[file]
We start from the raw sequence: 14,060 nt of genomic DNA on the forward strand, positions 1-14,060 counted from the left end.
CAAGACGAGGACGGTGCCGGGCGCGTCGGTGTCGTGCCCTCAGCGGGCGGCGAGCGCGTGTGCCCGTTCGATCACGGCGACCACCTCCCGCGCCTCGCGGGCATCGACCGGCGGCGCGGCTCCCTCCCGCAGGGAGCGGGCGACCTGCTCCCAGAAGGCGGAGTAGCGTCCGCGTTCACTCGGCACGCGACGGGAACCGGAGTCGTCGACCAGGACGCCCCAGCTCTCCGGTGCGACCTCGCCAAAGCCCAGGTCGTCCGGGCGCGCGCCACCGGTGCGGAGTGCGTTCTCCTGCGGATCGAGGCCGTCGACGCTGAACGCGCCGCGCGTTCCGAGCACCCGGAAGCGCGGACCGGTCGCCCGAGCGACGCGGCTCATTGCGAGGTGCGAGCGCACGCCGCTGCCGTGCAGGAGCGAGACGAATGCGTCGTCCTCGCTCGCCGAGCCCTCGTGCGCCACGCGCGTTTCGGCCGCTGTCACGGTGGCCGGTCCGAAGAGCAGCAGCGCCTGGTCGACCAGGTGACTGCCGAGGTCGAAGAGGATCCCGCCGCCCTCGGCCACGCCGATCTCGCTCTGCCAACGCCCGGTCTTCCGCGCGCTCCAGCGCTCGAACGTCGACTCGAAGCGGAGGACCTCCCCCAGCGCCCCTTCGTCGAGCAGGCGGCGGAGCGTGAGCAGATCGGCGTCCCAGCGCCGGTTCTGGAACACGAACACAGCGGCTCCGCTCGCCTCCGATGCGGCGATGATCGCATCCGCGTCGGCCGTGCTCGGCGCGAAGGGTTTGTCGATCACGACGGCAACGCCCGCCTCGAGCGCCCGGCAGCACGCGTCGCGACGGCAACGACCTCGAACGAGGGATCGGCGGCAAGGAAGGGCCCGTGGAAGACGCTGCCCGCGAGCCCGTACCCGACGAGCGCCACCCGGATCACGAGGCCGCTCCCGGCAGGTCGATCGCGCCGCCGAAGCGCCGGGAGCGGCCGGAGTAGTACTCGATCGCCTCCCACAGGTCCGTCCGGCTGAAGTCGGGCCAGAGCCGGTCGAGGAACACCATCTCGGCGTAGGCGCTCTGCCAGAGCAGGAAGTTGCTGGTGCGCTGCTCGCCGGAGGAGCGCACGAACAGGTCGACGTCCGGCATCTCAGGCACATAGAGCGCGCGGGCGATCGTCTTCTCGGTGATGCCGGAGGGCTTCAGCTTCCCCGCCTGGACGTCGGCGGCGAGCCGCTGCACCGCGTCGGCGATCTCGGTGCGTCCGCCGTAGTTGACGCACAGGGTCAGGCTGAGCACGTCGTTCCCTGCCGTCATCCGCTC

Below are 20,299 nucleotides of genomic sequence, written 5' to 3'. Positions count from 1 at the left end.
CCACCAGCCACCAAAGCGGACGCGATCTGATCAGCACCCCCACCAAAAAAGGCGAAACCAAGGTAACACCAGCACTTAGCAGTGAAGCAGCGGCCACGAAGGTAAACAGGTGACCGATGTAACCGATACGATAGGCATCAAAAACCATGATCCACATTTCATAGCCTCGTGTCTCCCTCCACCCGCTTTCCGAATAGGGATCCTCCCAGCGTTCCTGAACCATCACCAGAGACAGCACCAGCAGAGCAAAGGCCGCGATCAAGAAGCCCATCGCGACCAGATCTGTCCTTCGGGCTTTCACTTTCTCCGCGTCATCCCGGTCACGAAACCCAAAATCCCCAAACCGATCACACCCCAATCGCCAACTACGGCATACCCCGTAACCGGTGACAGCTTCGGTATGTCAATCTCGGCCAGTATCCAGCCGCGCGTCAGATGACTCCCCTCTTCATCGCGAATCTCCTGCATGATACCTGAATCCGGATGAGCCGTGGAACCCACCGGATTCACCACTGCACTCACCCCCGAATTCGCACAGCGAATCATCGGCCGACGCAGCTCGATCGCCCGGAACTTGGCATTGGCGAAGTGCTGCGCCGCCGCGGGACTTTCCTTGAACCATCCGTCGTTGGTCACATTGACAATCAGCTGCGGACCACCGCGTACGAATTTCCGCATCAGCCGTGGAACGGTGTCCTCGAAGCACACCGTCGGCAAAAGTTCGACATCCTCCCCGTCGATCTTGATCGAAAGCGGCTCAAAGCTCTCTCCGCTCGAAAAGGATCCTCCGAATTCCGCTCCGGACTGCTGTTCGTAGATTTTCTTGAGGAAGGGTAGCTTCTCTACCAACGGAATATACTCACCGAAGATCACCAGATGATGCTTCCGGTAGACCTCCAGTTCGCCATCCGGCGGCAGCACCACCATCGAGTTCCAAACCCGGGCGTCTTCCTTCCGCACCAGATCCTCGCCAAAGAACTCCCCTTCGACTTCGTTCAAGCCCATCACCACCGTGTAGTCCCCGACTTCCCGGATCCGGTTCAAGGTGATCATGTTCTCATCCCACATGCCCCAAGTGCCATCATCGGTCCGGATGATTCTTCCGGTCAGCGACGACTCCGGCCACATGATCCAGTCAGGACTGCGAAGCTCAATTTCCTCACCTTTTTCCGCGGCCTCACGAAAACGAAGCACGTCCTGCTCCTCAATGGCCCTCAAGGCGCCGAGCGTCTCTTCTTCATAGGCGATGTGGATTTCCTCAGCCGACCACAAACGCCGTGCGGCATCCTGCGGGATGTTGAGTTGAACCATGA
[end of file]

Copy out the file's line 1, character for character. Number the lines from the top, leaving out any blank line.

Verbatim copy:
We start from the raw sequence: 14,060 nt of genomic DNA on the forward strand, positions 1-14,060 counted from the left end.